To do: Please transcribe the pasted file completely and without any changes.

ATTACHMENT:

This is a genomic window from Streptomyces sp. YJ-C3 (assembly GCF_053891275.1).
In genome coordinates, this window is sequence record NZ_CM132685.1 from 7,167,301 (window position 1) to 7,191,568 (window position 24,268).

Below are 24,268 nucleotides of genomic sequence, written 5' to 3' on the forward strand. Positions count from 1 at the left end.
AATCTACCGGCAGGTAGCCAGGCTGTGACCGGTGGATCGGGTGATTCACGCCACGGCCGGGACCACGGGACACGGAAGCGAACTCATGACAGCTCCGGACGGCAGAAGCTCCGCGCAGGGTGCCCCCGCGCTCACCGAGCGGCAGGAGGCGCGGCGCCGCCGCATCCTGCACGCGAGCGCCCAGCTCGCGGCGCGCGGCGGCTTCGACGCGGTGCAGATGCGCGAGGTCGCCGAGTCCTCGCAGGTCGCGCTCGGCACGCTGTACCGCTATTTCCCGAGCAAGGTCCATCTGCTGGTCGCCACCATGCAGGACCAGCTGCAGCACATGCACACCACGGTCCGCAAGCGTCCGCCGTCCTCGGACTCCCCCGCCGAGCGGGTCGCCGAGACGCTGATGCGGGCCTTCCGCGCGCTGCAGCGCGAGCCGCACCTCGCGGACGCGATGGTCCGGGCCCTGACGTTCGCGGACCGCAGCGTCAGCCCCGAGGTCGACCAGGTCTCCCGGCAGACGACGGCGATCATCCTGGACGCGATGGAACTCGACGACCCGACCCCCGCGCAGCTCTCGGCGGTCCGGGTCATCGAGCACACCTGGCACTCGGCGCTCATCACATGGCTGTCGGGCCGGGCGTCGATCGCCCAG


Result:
This is a genomic window from Streptomyces sp. YJ-C3 (assembly GCF_053891275.1).
In genome coordinates, this window is sequence record NZ_CM132685.1 from 7,167,301 (window position 1) to 7,191,568 (window position 24,268).

Below are 24,268 nucleotides of genomic sequence, written 5' to 3' on the forward strand. Positions count from 1 at the left end.
AATCTACCGGCAGGTAGCCAGGCTGTGACCGGTGGATCGGGTGATTCACGCCACGGCCGGGACCACGGGACACGGAAGCGAACTCATGACAGCTCCGGACGGCAGAAGCTCCGCGCAGGGTGCCCCCGCGCTCACCGAGCGGCAGGAGGCGCGGCGCCGCCGCATCCTGCACGCGAGCGCCCAGCTCGCGGCGCGCGGCGGCTTCGACGCGGTGCAGATGCGCGAGGTCGCCGAGTCCTCGCAGGTCGCGCTCGGCACGCTGTACCGCTATTTCCCGAGCAAGGTCCATCTGCTGGTCGCCACCATGCAGGACCAGCTGCAGCACATGCACACCACGGTCCGCAAGCGTCCGCCGTCCTCGGACTCCCCCGCCGAGCGGGTCGCCGAGACGCTGATGCGGGCCTTCCGCGCGCTGCAGCGCGAGCCGCACCTCGCGGACGCGATGGTCCGGGCCCTGACGTTCGCGGACCGCAGCGTCAGCCCCGAGGTCGACCAGGTCTCCCGGCAGACGACGGCGATCATCCTGGACGCGATGGAACTCGACGACCCGACCCCCGCGCAGCTCTCGGCGGTCCGGGTCATCGAGCACACCTGGCACTCGGCGCTCATCACATGGCTGTCGGGCCGGGCGTCGATCGCCCAG